How then, does material choice create a space of recognition around identity? It is possible that thoughts, sentiments, and feelings directly impact the selection of material, of the making that will give shape to a narrative? Perhaps the gathering of the material, the collecting itself is a radical act of self care, self regard and connection to oneself. Artist Frederick Weston’s Exposure/Disclosure references the potential camouflage of one’s identity through the choice of material and object making. Much of Weston’s work subtly dissects identity, relationship to Blackness and the experience of living with HIV. Art is a way of life, and to create is to live. Material becomes metaphor as objects and images are sourced from everyday life, echoing days past, considering the future that lies ahead.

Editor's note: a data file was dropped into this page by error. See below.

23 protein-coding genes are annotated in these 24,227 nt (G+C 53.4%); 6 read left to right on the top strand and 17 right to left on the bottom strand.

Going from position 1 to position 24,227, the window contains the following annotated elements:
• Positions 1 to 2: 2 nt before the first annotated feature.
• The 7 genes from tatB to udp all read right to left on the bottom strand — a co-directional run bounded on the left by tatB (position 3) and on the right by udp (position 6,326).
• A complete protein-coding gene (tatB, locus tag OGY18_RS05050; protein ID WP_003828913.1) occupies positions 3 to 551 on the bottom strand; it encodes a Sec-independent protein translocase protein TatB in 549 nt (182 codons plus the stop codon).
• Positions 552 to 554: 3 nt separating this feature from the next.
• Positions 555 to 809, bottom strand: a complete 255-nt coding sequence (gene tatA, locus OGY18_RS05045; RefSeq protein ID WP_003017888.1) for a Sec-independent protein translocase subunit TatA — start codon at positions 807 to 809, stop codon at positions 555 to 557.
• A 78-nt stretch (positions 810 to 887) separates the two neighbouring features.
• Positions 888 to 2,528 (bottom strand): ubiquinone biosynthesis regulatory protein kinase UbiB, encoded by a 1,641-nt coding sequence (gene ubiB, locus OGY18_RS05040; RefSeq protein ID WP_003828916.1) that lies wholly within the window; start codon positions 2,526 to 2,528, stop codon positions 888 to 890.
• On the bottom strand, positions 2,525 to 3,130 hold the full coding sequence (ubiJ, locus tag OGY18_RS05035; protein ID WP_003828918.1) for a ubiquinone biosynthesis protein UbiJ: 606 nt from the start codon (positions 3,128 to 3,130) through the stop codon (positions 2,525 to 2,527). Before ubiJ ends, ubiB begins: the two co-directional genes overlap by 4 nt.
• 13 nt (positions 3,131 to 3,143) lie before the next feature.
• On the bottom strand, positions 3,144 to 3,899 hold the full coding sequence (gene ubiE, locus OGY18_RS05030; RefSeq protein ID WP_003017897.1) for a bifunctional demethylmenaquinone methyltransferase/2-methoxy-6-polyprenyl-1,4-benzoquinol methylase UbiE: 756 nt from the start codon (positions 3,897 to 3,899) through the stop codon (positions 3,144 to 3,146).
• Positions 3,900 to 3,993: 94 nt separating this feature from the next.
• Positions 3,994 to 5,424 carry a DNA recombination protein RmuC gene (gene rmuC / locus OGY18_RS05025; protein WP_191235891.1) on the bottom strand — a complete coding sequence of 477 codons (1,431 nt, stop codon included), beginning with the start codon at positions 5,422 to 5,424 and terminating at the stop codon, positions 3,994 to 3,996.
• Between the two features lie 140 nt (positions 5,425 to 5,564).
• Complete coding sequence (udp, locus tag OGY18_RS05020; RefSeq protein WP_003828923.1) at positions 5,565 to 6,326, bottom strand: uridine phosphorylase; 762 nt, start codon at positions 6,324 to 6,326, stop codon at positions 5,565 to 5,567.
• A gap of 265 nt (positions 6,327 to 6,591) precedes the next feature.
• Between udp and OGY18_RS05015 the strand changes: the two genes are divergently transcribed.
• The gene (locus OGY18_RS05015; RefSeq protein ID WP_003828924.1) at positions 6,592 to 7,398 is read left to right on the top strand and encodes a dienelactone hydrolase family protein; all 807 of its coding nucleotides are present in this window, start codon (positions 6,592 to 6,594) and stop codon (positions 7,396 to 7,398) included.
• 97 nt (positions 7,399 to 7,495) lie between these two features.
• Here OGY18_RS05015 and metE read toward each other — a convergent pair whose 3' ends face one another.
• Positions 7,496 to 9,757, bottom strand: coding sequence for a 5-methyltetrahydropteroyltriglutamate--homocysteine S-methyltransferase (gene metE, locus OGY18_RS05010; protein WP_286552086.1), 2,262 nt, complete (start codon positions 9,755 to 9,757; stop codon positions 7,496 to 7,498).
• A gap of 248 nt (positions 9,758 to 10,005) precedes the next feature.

Olga Garcia Guerra often uses imagery channeling nostalgia, real and imagined memories, stories that she hopes to capture and connect. Similarly, Anthony Wills Jr. abstract paintings to create recollections of memories and stories, reclaiming and recapturing dreams and desires. Much like Weston, Wills’ work considers how one shapes, changes, and shifts in order to assimilate, questioning expectations of gender, race and identity. The artists’ use of found materials give new meaning to discarded items while celebrating emotions and experiences, sometimes forgotten. Many of these artists, including Alexander Hernandez use objects to tell stories, sharing and building connection to community, making space for the visibility of those in society often overlooked.

Fred, Olga, Anthony and Alexander all create images that allude to the body, some more overtly than others, while also hiding elements of the figure. This feels very protective in nature. To camouflage is to survive, to find beauty hidden within the body, to give light to the parts of self that were once dark, to give space to what was once overlooked. Each of these artists speak to the body through their choice of material, using their medium as a metaphor to speak to their relationship to self and other. Their work becomes an entry point to identification and connection.